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What does the abolishment of third-party cookies mean for publishers?

Third-party cookies are dead, long live third-party cookies! But how will publishers (and their incumbent advertisers) react to this digital landscape-shifting change?

So you’ve heard the news: online advertising is preparing for its biggest shakeup, perhaps ever. Third-party cookies are slowly being phased out in response to growing consumer privacy concerns. However, some see this move as being akin to the baking industry phasing out flour!

Google’s removal of support for these cookies will create far-reaching interference across the digital marketing sector, but what does this mean for publishers whose advertisers have been using cookies as a crux for decades?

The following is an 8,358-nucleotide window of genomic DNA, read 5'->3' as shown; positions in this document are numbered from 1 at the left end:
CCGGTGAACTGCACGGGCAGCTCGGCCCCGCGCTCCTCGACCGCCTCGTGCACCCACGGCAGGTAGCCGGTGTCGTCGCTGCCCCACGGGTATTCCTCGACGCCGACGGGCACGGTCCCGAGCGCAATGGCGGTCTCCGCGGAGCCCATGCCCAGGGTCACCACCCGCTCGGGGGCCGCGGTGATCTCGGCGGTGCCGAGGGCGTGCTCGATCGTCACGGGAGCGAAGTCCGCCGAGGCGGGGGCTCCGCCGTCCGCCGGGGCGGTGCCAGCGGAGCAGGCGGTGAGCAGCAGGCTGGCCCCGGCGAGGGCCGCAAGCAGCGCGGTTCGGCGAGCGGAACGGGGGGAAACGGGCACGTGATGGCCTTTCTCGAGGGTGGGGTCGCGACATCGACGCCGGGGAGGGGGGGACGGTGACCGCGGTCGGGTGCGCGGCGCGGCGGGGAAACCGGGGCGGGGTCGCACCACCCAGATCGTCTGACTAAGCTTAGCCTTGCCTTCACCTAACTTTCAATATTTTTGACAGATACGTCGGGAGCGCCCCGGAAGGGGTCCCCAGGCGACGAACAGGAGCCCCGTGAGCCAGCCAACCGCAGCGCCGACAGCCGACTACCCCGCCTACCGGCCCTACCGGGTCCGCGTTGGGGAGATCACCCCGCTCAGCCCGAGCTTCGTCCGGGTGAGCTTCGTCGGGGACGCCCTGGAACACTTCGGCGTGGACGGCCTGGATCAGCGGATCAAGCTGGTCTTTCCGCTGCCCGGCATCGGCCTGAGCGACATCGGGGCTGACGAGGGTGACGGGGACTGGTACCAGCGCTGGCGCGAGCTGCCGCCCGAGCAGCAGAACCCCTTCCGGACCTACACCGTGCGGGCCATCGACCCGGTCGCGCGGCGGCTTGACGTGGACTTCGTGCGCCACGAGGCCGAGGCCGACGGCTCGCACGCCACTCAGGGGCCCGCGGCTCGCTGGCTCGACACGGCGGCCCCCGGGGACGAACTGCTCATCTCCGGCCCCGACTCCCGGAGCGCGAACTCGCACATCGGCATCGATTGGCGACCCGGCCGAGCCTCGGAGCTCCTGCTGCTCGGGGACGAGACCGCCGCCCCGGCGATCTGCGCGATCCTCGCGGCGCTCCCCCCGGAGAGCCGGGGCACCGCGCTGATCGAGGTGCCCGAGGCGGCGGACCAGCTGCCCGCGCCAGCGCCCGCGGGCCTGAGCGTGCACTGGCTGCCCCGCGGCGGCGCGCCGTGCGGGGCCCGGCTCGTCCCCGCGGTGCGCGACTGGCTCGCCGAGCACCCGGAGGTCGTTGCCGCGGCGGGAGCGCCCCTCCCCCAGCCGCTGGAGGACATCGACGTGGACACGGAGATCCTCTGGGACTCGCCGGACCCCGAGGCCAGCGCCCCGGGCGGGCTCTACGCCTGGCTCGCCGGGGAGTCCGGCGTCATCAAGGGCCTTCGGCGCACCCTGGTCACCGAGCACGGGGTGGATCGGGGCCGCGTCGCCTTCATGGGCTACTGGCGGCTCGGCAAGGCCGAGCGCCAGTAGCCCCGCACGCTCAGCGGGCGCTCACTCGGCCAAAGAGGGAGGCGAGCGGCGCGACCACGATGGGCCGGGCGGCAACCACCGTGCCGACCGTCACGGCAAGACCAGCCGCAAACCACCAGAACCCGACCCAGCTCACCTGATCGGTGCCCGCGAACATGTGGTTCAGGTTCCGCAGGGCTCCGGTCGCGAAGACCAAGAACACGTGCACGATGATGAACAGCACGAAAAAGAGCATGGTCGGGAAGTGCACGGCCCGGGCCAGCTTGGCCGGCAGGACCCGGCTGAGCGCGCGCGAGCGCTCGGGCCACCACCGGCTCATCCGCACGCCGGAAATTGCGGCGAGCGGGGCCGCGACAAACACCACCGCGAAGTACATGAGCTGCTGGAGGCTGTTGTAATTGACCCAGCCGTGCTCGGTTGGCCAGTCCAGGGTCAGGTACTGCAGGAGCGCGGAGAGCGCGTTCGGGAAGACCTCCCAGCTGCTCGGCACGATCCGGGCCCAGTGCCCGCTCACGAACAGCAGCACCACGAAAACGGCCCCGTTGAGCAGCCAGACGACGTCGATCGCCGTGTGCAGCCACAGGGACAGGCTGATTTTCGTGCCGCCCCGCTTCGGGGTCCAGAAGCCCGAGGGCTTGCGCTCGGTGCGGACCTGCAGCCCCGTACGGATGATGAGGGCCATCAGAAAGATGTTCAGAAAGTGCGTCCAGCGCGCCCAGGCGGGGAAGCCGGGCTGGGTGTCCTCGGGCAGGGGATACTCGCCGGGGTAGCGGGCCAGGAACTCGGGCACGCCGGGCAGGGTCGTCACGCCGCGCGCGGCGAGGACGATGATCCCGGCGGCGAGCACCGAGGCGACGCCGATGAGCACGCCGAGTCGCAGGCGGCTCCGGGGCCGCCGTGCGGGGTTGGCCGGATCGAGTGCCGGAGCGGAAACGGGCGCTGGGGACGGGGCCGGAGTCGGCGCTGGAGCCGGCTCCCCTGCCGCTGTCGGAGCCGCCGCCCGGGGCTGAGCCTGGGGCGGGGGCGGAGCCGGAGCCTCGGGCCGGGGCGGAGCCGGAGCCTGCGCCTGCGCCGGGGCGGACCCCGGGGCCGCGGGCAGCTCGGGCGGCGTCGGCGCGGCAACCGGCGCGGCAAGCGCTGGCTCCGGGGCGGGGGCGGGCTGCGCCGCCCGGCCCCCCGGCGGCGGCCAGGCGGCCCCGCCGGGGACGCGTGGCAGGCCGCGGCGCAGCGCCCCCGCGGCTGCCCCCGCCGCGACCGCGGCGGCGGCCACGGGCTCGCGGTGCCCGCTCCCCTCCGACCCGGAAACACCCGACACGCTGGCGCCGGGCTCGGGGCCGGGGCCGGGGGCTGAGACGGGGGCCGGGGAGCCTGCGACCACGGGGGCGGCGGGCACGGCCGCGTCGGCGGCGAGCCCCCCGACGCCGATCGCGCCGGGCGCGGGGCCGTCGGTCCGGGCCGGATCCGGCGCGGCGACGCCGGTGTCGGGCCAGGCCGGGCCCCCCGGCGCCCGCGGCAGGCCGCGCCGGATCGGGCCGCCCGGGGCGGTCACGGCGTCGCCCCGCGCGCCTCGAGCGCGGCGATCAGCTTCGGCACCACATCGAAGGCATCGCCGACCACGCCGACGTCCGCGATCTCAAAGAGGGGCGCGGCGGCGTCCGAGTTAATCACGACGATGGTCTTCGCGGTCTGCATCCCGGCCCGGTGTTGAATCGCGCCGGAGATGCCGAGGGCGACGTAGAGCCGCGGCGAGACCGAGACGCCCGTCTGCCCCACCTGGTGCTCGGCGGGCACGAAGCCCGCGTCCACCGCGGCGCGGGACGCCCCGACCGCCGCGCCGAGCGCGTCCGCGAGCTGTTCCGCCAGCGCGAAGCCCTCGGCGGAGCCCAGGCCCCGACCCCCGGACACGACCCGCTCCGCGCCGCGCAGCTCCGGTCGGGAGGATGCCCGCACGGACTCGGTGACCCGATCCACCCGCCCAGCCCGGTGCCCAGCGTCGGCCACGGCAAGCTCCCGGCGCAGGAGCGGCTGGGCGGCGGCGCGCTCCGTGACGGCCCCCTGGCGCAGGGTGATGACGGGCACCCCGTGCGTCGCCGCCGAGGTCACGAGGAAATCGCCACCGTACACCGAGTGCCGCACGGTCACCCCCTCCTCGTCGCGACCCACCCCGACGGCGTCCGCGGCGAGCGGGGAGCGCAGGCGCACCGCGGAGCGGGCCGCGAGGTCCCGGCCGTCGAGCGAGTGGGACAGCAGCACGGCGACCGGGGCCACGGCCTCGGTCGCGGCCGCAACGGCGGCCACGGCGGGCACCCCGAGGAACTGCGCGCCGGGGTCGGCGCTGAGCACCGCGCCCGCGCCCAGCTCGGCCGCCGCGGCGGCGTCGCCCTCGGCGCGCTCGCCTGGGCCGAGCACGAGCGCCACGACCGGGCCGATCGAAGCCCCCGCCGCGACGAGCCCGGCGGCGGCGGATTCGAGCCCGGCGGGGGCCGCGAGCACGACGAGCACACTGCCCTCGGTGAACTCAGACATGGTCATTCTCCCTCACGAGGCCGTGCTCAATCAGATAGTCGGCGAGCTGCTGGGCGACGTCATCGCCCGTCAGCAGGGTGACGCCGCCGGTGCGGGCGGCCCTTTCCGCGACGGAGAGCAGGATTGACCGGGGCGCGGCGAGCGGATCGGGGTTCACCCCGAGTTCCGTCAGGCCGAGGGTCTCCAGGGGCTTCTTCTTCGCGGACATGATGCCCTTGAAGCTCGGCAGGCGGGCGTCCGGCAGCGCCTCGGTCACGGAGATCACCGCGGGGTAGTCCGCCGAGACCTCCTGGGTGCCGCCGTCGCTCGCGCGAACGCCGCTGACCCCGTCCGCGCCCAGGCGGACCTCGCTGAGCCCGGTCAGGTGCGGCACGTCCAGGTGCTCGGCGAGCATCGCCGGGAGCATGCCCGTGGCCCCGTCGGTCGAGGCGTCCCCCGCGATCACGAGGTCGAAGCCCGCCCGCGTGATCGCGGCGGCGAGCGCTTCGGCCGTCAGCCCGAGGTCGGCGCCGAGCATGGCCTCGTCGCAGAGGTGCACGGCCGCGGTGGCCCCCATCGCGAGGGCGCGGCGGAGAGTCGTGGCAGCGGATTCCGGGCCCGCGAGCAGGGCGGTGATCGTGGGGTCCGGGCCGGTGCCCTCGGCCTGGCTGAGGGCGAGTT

third-party cookies publishers
Photo: Dani Hansen

Third-party cookies: a primer

To those just coming across the issue, third-party cookies are any browser cookies that don’t originate from the website a user is browsing. That would be a first-party cookie, which are simpler tools used to track primary user data, such as basket items on web stores or login information.

Third-party cookies are hosted by advertisers and build a snapshot of individual consumers through browsing data, actions over various websites, and more. This data is then used to field hyper-personalised ads to user, increasing the likelihood of a click, purchase, sign-up, or whatever an advertiser may desire.

In basic terms, these cookies have allowed advertisers to target consumers on a macro level that’s been previously inaccessible to marketers. Want to send an ad to men aged 33 or 34 who’ve purchased furniture in the last 14 days? It’s possible with cookies, but it won’t be for long.

Read the full article via We Are Happy Media.